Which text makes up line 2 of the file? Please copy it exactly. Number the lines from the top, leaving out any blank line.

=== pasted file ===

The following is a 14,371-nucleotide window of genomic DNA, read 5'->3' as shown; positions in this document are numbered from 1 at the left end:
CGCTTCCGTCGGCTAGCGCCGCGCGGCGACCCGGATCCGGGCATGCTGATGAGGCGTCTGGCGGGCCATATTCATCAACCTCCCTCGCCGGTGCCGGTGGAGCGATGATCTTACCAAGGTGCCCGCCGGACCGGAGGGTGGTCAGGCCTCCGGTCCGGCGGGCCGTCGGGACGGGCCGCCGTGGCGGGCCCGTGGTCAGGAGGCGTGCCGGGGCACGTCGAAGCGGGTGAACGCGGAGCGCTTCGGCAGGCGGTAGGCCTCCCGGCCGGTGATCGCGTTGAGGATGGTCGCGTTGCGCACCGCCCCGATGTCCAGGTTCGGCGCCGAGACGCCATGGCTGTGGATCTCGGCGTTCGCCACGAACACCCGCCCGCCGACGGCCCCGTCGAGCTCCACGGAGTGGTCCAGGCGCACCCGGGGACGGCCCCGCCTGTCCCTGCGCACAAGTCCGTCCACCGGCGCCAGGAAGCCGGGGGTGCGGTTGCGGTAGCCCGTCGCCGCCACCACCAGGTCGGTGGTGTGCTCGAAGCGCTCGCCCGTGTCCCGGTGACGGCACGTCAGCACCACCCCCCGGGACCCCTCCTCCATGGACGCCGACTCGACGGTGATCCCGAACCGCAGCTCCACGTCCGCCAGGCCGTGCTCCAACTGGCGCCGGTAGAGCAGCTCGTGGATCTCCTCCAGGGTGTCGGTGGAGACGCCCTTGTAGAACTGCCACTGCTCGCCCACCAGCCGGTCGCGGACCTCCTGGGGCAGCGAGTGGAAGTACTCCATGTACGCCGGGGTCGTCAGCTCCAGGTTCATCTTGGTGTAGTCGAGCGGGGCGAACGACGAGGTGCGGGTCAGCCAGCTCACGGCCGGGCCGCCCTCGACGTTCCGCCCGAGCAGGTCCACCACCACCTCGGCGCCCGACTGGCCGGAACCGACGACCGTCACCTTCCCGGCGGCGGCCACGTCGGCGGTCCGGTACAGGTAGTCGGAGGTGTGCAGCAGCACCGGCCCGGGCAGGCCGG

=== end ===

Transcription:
CGCTTCCGTCGGCTAGCGCCGCGCGGCGACCCGGATCCGGGCATGCTGATGAGGCGTCTGGCGGGCCATATTCATCAACCTCCCTCGCCGGTGCCGGTGGAGCGATGATCTTACCAAGGTGCCCGCCGGACCGGAGGGTGGTCAGGCCTCCGGTCCGGCGGGCCGTCGGGACGGGCCGCCGTGGCGGGCCCGTGGTCAGGAGGCGTGCCGGGGCACGTCGAAGCGGGTGAACGCGGAGCGCTTCGGCAGGCGGTAGGCCTCCCGGCCGGTGATCGCGTTGAGGATGGTCGCGTTGCGCACCGCCCCGATGTCCAGGTTCGGCGCCGAGACGCCATGGCTGTGGATCTCGGCGTTCGCCACGAACACCCGCCCGCCGACGGCCCCGTCGAGCTCCACGGAGTGGTCCAGGCGCACCCGGGGACGGCCCCGCCTGTCCCTGCGCACAAGTCCGTCCACCGGCGCCAGGAAGCCGGGGGTGCGGTTGCGGTAGCCCGTCGCCGCCACCACCAGGTCGGTGGTGTGCTCGAAGCGCTCGCCCGTGTCCCGGTGACGGCACGTCAGCACCACCCCCCGGGACCCCTCCTCCATGGACGCCGACTCGACGGTGATCCCGAACCGCAGCTCCACGTCCGCCAGGCCGTGCTCCAACTGGCGCCGGTAGAGCAGCTCGTGGATCTCCTCCAGGGTGTCGGTGGAGACGCCCTTGTAGAACTGCCACTGCTCGCCCACCAGCCGGTCGCGGACCTCCTGGGGCAGCGAGTGGAAGTACTCCATGTACGCCGGGGTCGTCAGCTCCAGGTTCATCTTGGTGTAGTCGAGCGGGGCGAACGACGAGGTGCGGGTCAGCCAGCTCACGGCCGGGCCGCCCTCGACGTTCCGCCCGAGCAGGTCCACCACCACCTCGGCGCCCGACTGGCCGGAACCGACGACCGTCACCTTCCCGGCGGCGGCCACGTCGGCGGTCCGGTACAGGTAGTCGGAGGTGTGCAGCAGCACCGGCCCGGGCAGGCCGG